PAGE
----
Prime Minister Abiy Ahmed has won international praise for his reformist agenda since coming to power in April, including allowing the return of exiled opposition figures.
But his mandate has been marked by ethnic violence, mainly between the Oromo community and other minority groups in several parts of the Horn of Africa nation.
"The objective of the Commission is to maintain peace, justice, national unity and consensus and also reconciliation among Ethiopian peoples," Fana reported on its website.
It said the commission would also identify the reasons for disputes and violations of human rights.
Tesfaye Daba, president of the parliamentary commission for peace and foreign affairs, told Fana the commission will investigate abuses and make proposals to the parliament on how to make amends.
According to the UN Office for the Coordination of Humanitarian Affairs, at least 2.4 million people have been displaced inside Ethiopia by intercommunal violence.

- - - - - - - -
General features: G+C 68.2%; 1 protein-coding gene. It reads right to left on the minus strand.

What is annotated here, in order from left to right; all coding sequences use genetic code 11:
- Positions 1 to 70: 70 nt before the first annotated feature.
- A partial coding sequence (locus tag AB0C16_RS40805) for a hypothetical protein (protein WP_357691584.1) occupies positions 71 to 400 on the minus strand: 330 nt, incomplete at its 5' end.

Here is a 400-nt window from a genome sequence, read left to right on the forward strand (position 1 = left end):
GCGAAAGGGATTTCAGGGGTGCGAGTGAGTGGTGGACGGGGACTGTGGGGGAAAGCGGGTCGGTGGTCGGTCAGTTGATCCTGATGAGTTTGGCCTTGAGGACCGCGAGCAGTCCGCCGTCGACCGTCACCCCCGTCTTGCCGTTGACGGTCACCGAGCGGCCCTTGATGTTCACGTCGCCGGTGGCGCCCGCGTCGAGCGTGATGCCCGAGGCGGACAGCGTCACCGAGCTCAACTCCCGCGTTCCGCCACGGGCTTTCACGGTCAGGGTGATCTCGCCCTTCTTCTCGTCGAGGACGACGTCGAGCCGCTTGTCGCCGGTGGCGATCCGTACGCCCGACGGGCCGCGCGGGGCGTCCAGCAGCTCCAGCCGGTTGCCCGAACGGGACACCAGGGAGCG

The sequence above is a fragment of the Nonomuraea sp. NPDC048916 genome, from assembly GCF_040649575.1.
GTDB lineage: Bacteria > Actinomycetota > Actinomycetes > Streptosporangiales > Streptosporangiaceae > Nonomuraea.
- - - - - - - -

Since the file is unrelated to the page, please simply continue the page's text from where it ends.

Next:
Around one million people were forced from their homes after violent clashes between Oromo people and the Gedeo ethnic minority in the south after Abiy came to power this year.
Ethnic clashes have overshadowed Abiy's reforms, which include the planned privatisation of public companies, the release of jailed dissidents and journalists and a peace accord with neighbouring Eritrea.
Rights groups have for years accused Ethiopian security forces of abuses, mainly against suspected members of rebel groups opposed to the EPRDF ruling party.